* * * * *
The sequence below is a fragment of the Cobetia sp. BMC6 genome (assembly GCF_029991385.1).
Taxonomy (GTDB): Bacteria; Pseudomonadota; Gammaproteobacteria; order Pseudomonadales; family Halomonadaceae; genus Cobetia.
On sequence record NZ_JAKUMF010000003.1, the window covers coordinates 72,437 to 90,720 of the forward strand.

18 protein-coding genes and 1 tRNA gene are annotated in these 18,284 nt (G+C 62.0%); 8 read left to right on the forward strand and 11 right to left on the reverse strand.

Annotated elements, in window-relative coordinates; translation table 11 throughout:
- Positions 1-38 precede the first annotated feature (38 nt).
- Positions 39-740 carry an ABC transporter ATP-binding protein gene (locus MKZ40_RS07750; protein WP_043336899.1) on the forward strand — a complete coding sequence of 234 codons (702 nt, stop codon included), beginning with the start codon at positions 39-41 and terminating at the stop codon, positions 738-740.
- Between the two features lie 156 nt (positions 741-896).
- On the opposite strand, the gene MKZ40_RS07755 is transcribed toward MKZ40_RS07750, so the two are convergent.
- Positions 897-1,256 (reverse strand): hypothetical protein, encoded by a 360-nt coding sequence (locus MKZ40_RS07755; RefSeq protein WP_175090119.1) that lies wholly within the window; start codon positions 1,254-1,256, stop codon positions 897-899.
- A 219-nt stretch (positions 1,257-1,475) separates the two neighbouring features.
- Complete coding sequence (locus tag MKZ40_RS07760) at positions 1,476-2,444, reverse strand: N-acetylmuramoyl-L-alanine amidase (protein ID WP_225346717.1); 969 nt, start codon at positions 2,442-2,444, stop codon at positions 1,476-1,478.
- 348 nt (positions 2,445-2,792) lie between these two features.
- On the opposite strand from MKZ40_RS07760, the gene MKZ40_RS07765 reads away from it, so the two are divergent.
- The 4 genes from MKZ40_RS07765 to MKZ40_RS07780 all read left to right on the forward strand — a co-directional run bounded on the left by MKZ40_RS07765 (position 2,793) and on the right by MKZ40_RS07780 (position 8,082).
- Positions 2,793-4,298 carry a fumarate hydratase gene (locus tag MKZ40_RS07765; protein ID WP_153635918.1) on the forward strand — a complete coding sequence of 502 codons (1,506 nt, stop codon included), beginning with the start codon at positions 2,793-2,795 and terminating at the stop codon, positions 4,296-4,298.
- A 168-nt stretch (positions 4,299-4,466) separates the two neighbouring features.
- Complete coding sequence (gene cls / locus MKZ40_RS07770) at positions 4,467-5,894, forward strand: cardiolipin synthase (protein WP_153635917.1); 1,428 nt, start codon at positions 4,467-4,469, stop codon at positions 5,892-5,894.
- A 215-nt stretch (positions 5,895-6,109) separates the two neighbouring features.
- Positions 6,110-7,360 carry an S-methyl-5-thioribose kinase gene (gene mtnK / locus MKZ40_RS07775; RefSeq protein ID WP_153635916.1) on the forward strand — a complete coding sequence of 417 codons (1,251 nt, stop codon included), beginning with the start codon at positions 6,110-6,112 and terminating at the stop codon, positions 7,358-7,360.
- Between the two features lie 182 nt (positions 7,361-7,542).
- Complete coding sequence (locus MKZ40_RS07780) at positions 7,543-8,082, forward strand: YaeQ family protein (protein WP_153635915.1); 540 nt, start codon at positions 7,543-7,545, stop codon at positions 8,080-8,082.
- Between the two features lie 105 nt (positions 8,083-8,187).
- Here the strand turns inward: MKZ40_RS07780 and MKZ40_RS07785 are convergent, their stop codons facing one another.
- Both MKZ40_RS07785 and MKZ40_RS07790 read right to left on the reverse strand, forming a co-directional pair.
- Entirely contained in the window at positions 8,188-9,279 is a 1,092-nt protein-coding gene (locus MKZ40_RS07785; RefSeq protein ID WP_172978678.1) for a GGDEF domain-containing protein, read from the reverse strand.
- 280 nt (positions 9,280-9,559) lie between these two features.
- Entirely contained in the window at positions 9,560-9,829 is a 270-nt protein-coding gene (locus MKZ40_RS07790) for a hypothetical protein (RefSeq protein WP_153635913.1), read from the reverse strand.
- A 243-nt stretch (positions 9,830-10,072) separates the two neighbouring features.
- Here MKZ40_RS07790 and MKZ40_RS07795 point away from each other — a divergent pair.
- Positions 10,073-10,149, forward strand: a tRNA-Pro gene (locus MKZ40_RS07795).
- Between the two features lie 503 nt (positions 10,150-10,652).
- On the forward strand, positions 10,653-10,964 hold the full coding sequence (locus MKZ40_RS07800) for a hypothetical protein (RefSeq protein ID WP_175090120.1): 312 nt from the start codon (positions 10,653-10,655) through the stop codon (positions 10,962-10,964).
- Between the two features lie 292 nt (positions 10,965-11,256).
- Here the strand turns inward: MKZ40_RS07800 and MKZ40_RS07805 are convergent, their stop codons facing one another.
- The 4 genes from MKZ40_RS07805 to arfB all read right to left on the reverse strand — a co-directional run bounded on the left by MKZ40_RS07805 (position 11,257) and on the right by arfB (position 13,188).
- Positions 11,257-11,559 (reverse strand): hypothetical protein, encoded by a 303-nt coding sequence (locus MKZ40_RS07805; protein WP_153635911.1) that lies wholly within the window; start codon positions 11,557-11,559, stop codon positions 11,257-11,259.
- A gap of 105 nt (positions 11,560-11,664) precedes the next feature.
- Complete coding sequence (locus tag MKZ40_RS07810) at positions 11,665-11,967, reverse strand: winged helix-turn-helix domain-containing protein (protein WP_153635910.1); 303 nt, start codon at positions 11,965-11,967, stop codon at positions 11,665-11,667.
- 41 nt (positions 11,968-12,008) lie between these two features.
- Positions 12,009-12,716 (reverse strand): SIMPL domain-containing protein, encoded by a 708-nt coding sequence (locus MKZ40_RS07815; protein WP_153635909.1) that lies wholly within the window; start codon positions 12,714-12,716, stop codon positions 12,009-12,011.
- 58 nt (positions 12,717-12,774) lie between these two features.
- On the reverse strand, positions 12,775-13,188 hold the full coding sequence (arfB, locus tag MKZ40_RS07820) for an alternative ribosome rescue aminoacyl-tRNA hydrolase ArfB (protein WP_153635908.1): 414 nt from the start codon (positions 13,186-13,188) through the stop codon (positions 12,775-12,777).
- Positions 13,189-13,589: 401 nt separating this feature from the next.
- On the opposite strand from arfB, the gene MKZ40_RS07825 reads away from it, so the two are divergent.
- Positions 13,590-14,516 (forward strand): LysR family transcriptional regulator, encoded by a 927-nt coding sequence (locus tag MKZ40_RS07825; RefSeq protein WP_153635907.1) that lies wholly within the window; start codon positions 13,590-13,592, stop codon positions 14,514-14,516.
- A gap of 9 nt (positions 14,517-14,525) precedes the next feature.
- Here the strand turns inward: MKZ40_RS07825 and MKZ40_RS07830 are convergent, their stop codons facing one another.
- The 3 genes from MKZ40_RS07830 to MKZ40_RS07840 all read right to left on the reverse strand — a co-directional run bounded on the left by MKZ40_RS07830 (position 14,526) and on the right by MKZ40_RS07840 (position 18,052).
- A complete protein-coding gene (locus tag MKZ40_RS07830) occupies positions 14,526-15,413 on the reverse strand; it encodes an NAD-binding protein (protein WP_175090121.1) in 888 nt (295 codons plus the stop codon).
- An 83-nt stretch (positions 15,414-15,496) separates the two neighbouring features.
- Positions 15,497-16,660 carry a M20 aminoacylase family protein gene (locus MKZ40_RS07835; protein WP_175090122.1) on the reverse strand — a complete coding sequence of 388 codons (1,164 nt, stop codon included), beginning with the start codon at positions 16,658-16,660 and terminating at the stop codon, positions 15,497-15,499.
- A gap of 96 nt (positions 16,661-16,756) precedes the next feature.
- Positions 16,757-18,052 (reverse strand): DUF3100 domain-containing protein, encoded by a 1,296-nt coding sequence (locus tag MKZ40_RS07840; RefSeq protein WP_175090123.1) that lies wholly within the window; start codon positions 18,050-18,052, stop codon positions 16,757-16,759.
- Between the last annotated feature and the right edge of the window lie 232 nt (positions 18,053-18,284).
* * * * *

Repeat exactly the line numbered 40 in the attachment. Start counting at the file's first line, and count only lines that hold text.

- 41 nt (positions 11,968-12,008) lie between these two features.